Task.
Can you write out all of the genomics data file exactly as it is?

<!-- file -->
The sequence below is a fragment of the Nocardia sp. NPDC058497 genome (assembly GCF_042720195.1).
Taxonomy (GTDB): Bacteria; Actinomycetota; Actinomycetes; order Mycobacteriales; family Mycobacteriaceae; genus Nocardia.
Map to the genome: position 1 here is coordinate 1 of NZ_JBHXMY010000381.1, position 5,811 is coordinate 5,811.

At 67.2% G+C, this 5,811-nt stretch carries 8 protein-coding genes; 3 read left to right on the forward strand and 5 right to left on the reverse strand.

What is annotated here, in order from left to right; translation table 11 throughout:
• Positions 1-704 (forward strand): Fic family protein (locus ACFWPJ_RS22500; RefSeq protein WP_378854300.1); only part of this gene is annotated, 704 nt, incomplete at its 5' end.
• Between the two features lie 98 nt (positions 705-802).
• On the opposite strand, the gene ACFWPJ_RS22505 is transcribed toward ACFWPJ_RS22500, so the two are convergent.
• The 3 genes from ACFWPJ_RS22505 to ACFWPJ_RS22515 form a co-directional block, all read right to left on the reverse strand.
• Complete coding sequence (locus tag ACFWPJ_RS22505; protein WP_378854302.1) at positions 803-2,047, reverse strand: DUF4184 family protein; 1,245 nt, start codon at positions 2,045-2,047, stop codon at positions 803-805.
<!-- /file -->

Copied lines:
The sequence below is a fragment of the Nocardia sp. NPDC058497 genome (assembly GCF_042720195.1).
Taxonomy (GTDB): Bacteria; Actinomycetota; Actinomycetes; order Mycobacteriales; family Mycobacteriaceae; genus Nocardia.
Map to the genome: position 1 here is coordinate 1 of NZ_JBHXMY010000381.1, position 5,811 is coordinate 5,811.

At 67.2% G+C, this 5,811-nt stretch carries 8 protein-coding genes; 3 read left to right on the forward strand and 5 right to left on the reverse strand.

What is annotated here, in order from left to right; translation table 11 throughout:
• Positions 1-704 (forward strand): Fic family protein (locus ACFWPJ_RS22500; RefSeq protein WP_378854300.1); only part of this gene is annotated, 704 nt, incomplete at its 5' end.
• Between the two features lie 98 nt (positions 705-802).
• On the opposite strand, the gene ACFWPJ_RS22505 is transcribed toward ACFWPJ_RS22500, so the two are convergent.
• The 3 genes from ACFWPJ_RS22505 to ACFWPJ_RS22515 form a co-directional block, all read right to left on the reverse strand.
• Complete coding sequence (locus tag ACFWPJ_RS22505; protein WP_378854302.1) at positions 803-2,047, reverse strand: DUF4184 family protein; 1,245 nt, start codon at positions 2,045-2,047, stop codon at positions 803-805.